Updated: January 4, 2020 9:33:28 am
Taking a kid out of school in the US in his formative years and sending him to Chennai to learn Carnatic music was quite an unorthodox idea in the 1990s. Nobody had done it before, but the Narayans in Los Angeles were such lovers of Carnatic music that they thought their talented son must not miss the advantage that kids of his age enjoyed in Chennai.
Their son was just 11 years old and was naturally inclined towards music because all he heard at home since his early childhood was Carnatic music. He had been learning Carnatic music since the age of four from his mother Shubha Narayan, who herself had a well-known musical pedigree. But as the young boy became too playful, his parents thought he should learn formally from a different guru. They asked Chennai-based flute maestro N Ramani, who was teaching Sandeep’s elder brother flute, if he could help. Ramani, after considerable thought, suggested that the boy come to India and learn from Calcutta KS Krishnamurthi, a well-known musicologist and a much sought-after teacher of senior performers.
For Krishnamurti, the request was a little unusual because he hadn’t taught any NRIs, let alone a kid, except probably those from families that had permanently shifted to India. He gave it a try because of Ramani, was impressed with the boy’s early training and acumen, and allowed him to learn under him.
The boy stayed in India for about 18 months with his mother and underwent quite a rigorous training under Krishnamurti that was filled with classes, concerts and relentless practice. When he went back to the US, he had a sound foundation, a much stronger affinity towards classical music, and a deep desire to make it big in Carnatic music. He continued to train under Krishnamurthi through his recordings and direct classes in Chennai during summer and winter vacations.
Unfortunately for the boy, Krishnamurti died in three years and he was left with no teacher of similar caliber. But this time, the family didn’t have to search for another guru, because the boy, now in his teens, had already set his eyes on a new guru, who was already a star in his own right and a senior disciple of Krishnamurti. The boy, still based in the US and making biannual trips to India learned from his new guru for the next 15 years, and is now one of the few contemporary Carnatic musicians who has imbibed a style that is unique to his own guru. The training with the new guru was life-altering and the boy shifted permanently to Chennai in 2006 after finishing his undergraduate studies. He is now one of the top stars of the younger generation of Carnatic musicians and the first ever Indian-American kid who made Carnatic music a career in India.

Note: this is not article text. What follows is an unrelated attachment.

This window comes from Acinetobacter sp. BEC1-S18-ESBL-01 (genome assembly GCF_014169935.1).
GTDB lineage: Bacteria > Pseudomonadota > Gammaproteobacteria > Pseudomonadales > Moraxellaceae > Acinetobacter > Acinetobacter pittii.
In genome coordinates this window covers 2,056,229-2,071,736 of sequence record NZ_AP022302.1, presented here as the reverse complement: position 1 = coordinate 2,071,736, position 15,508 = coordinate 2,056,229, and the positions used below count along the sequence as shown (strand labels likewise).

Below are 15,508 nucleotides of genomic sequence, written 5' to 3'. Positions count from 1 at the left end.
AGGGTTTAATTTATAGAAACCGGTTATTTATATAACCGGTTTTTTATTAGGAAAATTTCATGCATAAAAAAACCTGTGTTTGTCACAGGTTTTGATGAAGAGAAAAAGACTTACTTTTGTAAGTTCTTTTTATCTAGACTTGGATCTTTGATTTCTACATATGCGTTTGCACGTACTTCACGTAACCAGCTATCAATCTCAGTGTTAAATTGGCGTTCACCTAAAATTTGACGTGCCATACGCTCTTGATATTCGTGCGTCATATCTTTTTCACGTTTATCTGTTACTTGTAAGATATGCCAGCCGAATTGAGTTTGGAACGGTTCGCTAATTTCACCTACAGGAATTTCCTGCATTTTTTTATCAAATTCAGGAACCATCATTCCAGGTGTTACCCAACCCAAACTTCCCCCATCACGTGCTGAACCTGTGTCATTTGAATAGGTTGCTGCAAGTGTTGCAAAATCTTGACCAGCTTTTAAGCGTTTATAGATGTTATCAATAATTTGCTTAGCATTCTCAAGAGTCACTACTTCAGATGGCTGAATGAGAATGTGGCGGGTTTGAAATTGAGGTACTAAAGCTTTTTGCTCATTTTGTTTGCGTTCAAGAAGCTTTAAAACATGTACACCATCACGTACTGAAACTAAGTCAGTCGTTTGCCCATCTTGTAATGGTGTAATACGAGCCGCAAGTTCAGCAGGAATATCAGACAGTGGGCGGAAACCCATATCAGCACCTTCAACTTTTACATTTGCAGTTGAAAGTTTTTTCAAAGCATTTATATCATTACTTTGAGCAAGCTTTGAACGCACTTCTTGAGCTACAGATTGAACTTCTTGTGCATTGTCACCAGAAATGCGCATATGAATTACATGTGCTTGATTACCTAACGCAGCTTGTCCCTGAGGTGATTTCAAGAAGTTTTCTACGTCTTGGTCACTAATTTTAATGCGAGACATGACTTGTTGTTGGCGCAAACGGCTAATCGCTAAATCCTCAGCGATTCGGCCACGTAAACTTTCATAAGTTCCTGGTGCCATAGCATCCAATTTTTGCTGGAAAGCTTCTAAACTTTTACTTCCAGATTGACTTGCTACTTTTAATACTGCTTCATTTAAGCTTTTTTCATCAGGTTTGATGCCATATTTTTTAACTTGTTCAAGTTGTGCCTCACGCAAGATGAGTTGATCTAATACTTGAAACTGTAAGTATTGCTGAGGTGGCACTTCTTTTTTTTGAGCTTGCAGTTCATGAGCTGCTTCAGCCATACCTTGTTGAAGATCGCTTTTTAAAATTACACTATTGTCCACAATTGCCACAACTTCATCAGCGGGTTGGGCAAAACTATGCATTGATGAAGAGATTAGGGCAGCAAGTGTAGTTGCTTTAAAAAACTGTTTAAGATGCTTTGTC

This is the story of Sandeep Narayan, the cool dude of Carnatic music who is known for a style that’s rich in classicism, expressions, and improvisation. He is a prime-time singer in Chennai’s Sabhas including the Madras Music Academy and is a much sought after classical performer in other Indian cities too. He is also one of the younger generation classical musicians that are capable of taking the art to the new generation and cross-over audiences.
Sandeep, gifted with an attractive voice that’s flexible and capable of effortlessly moving across octaves and noted for his deeply expressive style, is a delightful performer that attracts impressive connoisseurs of classical music from all age groups both in Chennai and elsewhere. He is quite adept at all aspects of classical singing and his style is rich in well-sculpted gamakas, brigas and attractive musical sounds that make Carnatic music appealing even to the lay people. The inherent laya of his singing, both in slow and high speeds, gives a certain clarity, poise and a pleasing gait to his music. His well-honed classical techniques and informed exposure to other forms of music and arts make his improvisations charming and convincing, whether it’s in raga singing, neraval (improvisation of singing a refrain from the main composition), kalpanaswaras (in which the singer engages in an imaginative presentation of the notes of the raga) and most importantly, the Raga Tanam Pallavi (RTP), that benchmarks the technical and creative versatility of a Carnatic singer.
Sandeep is a recipient of many regional and national honours. He has been a best concert performer at the Music Academy and the recipient of many titles such as the Ustad Bismillah Khan Yuva Puraskar of the Sangeet Natak Akademi last year.
What makes him a little unique is also the fact that he is not an old-style conservative Carnatic singer. Probably, you can call him a contemporary conservative, which means that he believes in contemporary values even while practising what’s considered a conservative art. And musicians like him, demonstrate that even an age old art such as Carnatic music can be quite contemporary and forward looking.
Curious to know who was the star-musician who trained him and shaped his perspectives in art and life? Read this engaging conversation.
Let me start from the beginning. You were a trailblazer as the first Indian-American kid who chose to pursue Carnatic music as a career in India. How did it happen and what do you feel when you look back? Did you have to undergo a lot of lifestyle adjustments?